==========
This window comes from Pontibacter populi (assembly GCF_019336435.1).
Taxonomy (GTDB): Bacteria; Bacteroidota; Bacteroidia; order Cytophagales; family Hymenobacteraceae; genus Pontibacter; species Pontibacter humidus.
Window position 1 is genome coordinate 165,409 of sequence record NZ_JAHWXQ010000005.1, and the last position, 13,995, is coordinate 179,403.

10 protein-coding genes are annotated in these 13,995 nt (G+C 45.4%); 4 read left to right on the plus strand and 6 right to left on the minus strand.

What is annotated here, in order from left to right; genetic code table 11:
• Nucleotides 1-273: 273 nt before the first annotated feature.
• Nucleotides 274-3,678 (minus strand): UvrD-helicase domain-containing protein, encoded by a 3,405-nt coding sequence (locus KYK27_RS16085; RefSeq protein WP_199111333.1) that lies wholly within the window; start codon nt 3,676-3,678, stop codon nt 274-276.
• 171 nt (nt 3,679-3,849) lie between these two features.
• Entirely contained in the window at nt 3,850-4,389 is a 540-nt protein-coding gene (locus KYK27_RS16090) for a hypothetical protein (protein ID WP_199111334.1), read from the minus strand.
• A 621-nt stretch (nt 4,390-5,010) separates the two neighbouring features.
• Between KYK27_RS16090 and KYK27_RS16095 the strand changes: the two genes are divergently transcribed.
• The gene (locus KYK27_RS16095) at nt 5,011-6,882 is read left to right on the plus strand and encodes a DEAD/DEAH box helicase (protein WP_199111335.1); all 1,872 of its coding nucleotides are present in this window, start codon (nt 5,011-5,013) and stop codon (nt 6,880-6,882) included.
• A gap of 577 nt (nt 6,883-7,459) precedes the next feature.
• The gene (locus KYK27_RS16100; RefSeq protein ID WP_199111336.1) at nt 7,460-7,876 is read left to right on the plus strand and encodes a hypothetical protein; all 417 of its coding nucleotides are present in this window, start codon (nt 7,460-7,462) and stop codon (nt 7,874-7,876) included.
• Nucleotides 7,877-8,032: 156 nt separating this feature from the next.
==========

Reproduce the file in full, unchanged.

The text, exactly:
This window comes from Pontibacter populi (assembly GCF_019336435.1).
Taxonomy (GTDB): Bacteria; Bacteroidota; Bacteroidia; order Cytophagales; family Hymenobacteraceae; genus Pontibacter; species Pontibacter humidus.
Window position 1 is genome coordinate 165,409 of sequence record NZ_JAHWXQ010000005.1, and the last position, 13,995, is coordinate 179,403.

10 protein-coding genes are annotated in these 13,995 nt (G+C 45.4%); 4 read left to right on the plus strand and 6 right to left on the minus strand.

What is annotated here, in order from left to right; genetic code table 11:
• Nucleotides 1-273: 273 nt before the first annotated feature.
• Nucleotides 274-3,678 (minus strand): UvrD-helicase domain-containing protein, encoded by a 3,405-nt coding sequence (locus KYK27_RS16085; RefSeq protein WP_199111333.1) that lies wholly within the window; start codon nt 3,676-3,678, stop codon nt 274-276.
• 171 nt (nt 3,679-3,849) lie between these two features.
• Entirely contained in the window at nt 3,850-4,389 is a 540-nt protein-coding gene (locus KYK27_RS16090) for a hypothetical protein (protein ID WP_199111334.1), read from the minus strand.
• A 621-nt stretch (nt 4,390-5,010) separates the two neighbouring features.
• Between KYK27_RS16090 and KYK27_RS16095 the strand changes: the two genes are divergently transcribed.
• The gene (locus KYK27_RS16095) at nt 5,011-6,882 is read left to right on the plus strand and encodes a DEAD/DEAH box helicase (protein WP_199111335.1); all 1,872 of its coding nucleotides are present in this window, start codon (nt 5,011-5,013) and stop codon (nt 6,880-6,882) included.
• A gap of 577 nt (nt 6,883-7,459) precedes the next feature.
• The gene (locus KYK27_RS16100; RefSeq protein ID WP_199111336.1) at nt 7,460-7,876 is read left to right on the plus strand and encodes a hypothetical protein; all 417 of its coding nucleotides are present in this window, start codon (nt 7,460-7,462) and stop codon (nt 7,874-7,876) included.
• Nucleotides 7,877-8,032: 156 nt separating this feature from the next.